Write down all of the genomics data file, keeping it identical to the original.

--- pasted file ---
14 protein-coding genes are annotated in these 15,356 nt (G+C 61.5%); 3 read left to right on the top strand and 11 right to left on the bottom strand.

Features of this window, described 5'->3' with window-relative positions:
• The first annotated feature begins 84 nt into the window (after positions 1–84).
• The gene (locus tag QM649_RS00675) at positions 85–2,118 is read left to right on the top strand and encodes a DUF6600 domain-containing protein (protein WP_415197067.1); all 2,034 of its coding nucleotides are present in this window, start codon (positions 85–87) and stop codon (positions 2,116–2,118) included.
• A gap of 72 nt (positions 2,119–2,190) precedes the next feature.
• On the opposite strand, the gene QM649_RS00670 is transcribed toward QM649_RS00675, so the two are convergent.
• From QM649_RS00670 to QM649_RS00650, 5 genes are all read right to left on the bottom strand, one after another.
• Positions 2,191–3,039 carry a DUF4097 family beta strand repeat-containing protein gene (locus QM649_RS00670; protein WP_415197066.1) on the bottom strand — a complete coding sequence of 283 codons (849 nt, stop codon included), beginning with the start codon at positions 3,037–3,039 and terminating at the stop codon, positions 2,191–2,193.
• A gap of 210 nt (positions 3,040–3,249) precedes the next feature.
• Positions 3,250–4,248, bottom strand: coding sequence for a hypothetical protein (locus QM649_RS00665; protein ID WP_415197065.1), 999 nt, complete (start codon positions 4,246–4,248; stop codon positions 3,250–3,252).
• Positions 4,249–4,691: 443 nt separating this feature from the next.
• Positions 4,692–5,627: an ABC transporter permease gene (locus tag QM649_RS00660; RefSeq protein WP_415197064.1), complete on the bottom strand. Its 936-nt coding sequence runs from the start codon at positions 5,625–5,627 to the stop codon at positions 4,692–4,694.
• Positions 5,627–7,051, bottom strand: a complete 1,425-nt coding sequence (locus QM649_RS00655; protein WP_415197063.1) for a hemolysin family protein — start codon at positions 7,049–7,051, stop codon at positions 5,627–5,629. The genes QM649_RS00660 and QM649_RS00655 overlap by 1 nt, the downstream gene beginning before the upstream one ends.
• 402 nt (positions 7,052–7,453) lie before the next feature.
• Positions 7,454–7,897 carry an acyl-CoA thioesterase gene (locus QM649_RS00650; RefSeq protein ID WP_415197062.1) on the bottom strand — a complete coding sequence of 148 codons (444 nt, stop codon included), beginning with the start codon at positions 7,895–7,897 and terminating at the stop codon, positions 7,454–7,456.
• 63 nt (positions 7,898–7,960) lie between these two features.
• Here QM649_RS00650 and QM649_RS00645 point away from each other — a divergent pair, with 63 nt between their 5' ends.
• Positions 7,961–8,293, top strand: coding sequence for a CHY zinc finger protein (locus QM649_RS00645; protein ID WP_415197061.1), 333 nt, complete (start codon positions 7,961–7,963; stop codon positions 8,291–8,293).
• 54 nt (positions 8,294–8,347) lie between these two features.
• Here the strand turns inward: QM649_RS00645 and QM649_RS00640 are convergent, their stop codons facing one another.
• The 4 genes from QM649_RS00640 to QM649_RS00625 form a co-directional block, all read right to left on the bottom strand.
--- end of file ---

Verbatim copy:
14 protein-coding genes are annotated in these 15,356 nt (G+C 61.5%); 3 read left to right on the top strand and 11 right to left on the bottom strand.

Features of this window, described 5'->3' with window-relative positions:
• The first annotated feature begins 84 nt into the window (after positions 1–84).
• The gene (locus tag QM649_RS00675) at positions 85–2,118 is read left to right on the top strand and encodes a DUF6600 domain-containing protein (protein WP_415197067.1); all 2,034 of its coding nucleotides are present in this window, start codon (positions 85–87) and stop codon (positions 2,116–2,118) included.
• A gap of 72 nt (positions 2,119–2,190) precedes the next feature.
• On the opposite strand, the gene QM649_RS00670 is transcribed toward QM649_RS00675, so the two are convergent.
• From QM649_RS00670 to QM649_RS00650, 5 genes are all read right to left on the bottom strand, one after another.
• Positions 2,191–3,039 carry a DUF4097 family beta strand repeat-containing protein gene (locus QM649_RS00670; protein WP_415197066.1) on the bottom strand — a complete coding sequence of 283 codons (849 nt, stop codon included), beginning with the start codon at positions 3,037–3,039 and terminating at the stop codon, positions 2,191–2,193.
• A gap of 210 nt (positions 3,040–3,249) precedes the next feature.
• Positions 3,250–4,248, bottom strand: coding sequence for a hypothetical protein (locus QM649_RS00665; protein ID WP_415197065.1), 999 nt, complete (start codon positions 4,246–4,248; stop codon positions 3,250–3,252).
• Positions 4,249–4,691: 443 nt separating this feature from the next.
• Positions 4,692–5,627: an ABC transporter permease gene (locus tag QM649_RS00660; RefSeq protein WP_415197064.1), complete on the bottom strand. Its 936-nt coding sequence runs from the start codon at positions 5,625–5,627 to the stop codon at positions 4,692–4,694.
• Positions 5,627–7,051, bottom strand: a complete 1,425-nt coding sequence (locus QM649_RS00655; protein WP_415197063.1) for a hemolysin family protein — start codon at positions 7,049–7,051, stop codon at positions 5,627–5,629. The genes QM649_RS00660 and QM649_RS00655 overlap by 1 nt, the downstream gene beginning before the upstream one ends.
• 402 nt (positions 7,052–7,453) lie before the next feature.
• Positions 7,454–7,897 carry an acyl-CoA thioesterase gene (locus QM649_RS00650; RefSeq protein ID WP_415197062.1) on the bottom strand — a complete coding sequence of 148 codons (444 nt, stop codon included), beginning with the start codon at positions 7,895–7,897 and terminating at the stop codon, positions 7,454–7,456.
• 63 nt (positions 7,898–7,960) lie between these two features.
• Here QM649_RS00650 and QM649_RS00645 point away from each other — a divergent pair, with 63 nt between their 5' ends.
• Positions 7,961–8,293, top strand: coding sequence for a CHY zinc finger protein (locus QM649_RS00645; protein ID WP_415197061.1), 333 nt, complete (start codon positions 7,961–7,963; stop codon positions 8,291–8,293).
• 54 nt (positions 8,294–8,347) lie between these two features.
• Here the strand turns inward: QM649_RS00645 and QM649_RS00640 are convergent, their stop codons facing one another.
• The 4 genes from QM649_RS00640 to QM649_RS00625 form a co-directional block, all read right to left on the bottom strand.